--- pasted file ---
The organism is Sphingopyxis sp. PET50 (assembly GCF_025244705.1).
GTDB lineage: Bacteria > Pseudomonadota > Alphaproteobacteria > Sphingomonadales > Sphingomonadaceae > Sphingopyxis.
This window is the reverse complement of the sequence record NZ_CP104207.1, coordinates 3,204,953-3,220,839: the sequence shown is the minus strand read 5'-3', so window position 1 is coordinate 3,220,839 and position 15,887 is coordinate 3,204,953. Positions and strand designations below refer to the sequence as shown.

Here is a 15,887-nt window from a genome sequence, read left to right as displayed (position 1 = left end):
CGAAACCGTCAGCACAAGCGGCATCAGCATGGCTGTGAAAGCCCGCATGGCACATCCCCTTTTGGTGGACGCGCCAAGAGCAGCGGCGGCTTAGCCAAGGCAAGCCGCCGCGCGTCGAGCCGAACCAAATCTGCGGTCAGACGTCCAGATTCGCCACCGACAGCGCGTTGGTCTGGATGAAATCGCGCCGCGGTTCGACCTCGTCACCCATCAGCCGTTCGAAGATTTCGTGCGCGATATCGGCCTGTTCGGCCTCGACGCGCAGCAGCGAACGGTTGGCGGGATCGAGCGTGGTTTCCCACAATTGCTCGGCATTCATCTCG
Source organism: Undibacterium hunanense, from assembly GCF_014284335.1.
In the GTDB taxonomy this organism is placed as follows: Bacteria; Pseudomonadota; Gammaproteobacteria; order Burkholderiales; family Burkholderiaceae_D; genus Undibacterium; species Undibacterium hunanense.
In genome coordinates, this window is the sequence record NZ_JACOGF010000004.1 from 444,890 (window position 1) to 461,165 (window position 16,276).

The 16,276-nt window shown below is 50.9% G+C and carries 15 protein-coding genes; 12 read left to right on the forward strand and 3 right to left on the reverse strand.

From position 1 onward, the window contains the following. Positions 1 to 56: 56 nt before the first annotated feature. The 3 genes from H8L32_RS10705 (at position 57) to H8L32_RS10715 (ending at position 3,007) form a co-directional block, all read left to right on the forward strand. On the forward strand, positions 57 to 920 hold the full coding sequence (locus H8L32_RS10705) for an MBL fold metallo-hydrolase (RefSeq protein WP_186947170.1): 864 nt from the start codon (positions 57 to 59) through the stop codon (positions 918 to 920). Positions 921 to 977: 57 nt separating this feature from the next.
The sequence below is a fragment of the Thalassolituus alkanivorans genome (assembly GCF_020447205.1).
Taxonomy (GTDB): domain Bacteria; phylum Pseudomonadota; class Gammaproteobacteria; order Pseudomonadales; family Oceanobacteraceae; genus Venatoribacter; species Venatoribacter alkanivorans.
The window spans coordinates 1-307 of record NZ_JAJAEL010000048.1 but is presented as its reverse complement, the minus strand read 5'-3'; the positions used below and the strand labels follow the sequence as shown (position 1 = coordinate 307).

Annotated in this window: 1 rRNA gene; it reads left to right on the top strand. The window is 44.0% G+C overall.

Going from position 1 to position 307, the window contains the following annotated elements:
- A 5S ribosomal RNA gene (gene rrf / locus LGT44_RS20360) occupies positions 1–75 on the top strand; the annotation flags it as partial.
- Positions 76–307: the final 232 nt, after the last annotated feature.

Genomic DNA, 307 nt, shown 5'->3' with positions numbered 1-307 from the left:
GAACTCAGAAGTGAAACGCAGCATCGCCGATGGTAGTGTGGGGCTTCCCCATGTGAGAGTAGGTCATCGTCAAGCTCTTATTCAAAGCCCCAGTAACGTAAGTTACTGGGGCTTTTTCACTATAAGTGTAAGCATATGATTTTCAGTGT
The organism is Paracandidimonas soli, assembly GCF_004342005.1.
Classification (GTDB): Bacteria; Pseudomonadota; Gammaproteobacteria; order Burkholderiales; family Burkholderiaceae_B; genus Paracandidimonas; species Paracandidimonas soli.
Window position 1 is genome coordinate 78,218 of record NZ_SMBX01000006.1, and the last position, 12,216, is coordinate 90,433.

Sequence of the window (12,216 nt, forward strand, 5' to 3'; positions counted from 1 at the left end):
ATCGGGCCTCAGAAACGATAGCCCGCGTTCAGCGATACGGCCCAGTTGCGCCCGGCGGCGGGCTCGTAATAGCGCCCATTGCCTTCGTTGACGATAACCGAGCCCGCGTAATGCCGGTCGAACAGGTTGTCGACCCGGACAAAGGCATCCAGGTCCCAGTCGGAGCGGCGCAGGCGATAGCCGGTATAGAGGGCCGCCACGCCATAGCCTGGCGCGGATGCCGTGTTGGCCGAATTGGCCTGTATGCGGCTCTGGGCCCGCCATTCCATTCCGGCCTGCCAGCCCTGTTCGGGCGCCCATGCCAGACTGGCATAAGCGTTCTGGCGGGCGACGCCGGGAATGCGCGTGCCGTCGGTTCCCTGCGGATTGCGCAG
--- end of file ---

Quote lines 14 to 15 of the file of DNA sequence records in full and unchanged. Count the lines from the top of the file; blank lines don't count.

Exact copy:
Annotated in this window: 1 rRNA gene; it reads left to right on the top strand. The window is 44.0% G+C overall.

Going from position 1 to position 307, the window contains the following annotated elements: